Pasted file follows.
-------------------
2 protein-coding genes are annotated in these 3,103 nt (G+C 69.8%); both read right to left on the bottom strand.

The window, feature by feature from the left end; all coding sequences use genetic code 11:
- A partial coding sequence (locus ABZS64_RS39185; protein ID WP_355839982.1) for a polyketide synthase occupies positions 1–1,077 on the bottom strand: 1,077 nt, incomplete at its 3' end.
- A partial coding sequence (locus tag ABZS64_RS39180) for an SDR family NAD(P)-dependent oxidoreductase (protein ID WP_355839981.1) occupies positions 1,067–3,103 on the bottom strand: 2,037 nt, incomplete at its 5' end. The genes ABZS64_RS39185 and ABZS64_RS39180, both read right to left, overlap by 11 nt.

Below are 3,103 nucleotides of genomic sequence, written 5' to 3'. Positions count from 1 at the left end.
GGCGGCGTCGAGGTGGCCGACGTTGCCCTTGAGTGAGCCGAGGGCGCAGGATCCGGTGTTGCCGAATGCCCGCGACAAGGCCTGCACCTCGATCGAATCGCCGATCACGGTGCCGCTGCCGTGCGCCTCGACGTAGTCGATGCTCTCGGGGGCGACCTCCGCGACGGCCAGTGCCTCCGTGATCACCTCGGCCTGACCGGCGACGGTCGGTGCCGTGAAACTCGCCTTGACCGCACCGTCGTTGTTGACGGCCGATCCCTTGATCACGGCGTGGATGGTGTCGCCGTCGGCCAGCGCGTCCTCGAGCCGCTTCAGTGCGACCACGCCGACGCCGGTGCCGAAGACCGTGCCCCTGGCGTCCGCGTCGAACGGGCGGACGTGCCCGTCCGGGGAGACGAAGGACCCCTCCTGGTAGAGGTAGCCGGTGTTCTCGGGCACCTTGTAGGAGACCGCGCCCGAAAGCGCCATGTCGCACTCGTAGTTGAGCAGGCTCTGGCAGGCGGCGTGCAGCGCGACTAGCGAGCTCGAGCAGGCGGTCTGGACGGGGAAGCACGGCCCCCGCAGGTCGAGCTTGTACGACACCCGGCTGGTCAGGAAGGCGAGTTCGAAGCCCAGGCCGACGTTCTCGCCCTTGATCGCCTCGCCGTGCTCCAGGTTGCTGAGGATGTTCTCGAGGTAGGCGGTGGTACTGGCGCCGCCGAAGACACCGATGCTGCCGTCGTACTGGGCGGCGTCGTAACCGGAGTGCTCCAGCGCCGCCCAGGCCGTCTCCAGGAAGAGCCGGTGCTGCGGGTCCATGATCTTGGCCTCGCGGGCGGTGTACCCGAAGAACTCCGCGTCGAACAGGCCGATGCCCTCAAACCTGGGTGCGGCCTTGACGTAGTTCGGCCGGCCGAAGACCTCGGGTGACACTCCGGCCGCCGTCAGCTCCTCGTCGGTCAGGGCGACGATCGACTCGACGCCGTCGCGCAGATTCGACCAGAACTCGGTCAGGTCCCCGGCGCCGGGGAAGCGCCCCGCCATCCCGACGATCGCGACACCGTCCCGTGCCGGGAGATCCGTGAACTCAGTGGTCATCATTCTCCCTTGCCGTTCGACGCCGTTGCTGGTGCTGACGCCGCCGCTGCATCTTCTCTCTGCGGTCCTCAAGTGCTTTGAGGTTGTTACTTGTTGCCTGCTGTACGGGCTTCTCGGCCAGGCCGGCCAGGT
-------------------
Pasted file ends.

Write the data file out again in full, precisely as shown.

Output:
2 protein-coding genes are annotated in these 3,103 nt (G+C 69.8%); both read right to left on the bottom strand.

The window, feature by feature from the left end; all coding sequences use genetic code 11:
- A partial coding sequence (locus ABZS64_RS39185; protein ID WP_355839982.1) for a polyketide synthase occupies positions 1–1,077 on the bottom strand: 1,077 nt, incomplete at its 3' end.
- A partial coding sequence (locus tag ABZS64_RS39180) for an SDR family NAD(P)-dependent oxidoreductase (protein ID WP_355839981.1) occupies positions 1,067–3,103 on the bottom strand: 2,037 nt, incomplete at its 5' end. The genes ABZS64_RS39185 and ABZS64_RS39180, both read right to left, overlap by 11 nt.

Below are 3,103 nucleotides of genomic sequence, written 5' to 3'. Positions count from 1 at the left end.
GGCGGCGTCGAGGTGGCCGACGTTGCCCTTGAGTGAGCCGAGGGCGCAGGATCCGGTGTTGCCGAATGCCCGCGACAAGGCCTGCACCTCGATCGAATCGCCGATCACGGTGCCGCTGCCGTGCGCCTCGACGTAGTCGATGCTCTCGGGGGCGACCTCCGCGACGGCCAGTGCCTCCGTGATCACCTCGGCCTGACCGGCGACGGTCGGTGCCGTGAAACTCGCCTTGACCGCACCGTCGTTGTTGACGGCCGATCCCTTGATCACGGCGTGGATGGTGTCGCCGTCGGCCAGCGCGTCCTCGAGCCGCTTCAGTGCGACCACGCCGACGCCGGTGCCGAAGACCGTGCCCCTGGCGTCCGCGTCGAACGGGCGGACGTGCCCGTCCGGGGAGACGAAGGACCCCTCCTGGTAGAGGTAGCCGGTGTTCTCGGGCACCTTGTAGGAGACCGCGCCCGAAAGCGCCATGTCGCACTCGTAGTTGAGCAGGCTCTGGCAGGCGGCGTGCAGCGCGACTAGCGAGCTCGAGCAGGCGGTCTGGACGGGGAAGCACGGCCCCCGCAGGTCGAGCTTGTACGACACCCGGCTGGTCAGGAAGGCGAGTTCGAAGCCCAGGCCGACGTTCTCGCCCTTGATCGCCTCGCCGTGCTCCAGGTTGCTGAGGATGTTCTCGAGGTAGGCGGTGGTACTGGCGCCGCCGAAGACACCGATGCTGCCGTCGTACTGGGCGGCGTCGTAACCGGAGTGCTCCAGCGCCGCCCAGGCCGTCTCCAGGAAGAGCCGGTGCTGCGGGTCCATGATCTTGGCCTCGCGGGCGGTGTACCCGAAGAACTCCGCGTCGAACAGGCCGATGCCCTCAAACCTGGGTGCGGCCTTGACGTAGTTCGGCCGGCCGAAGACCTCGGGTGACACTCCGGCCGCCGTCAGCTCCTCGTCGGTCAGGGCGACGATCGACTCGACGCCGTCGCGCAGATTCGACCAGAACTCGGTCAGGTCCCCGGCGCCGGGGAAGCGCCCCGCCATCCCGACGATCGCGACACCGTCCCGTGCCGGGAGATCCGTGAACTCAGTGGTCATCATTCTCCCTTGCCGTTCGACGCCGTTGCTGGTGCTGACGCCGCCGCTGCATCTTCTCTCTGCGGTCCTCAAGTGCTTTGAGGTTGTTACTTGTTGCCTGCTGTACGGGCTTCTCGGCCAGGCCGGCCAGGT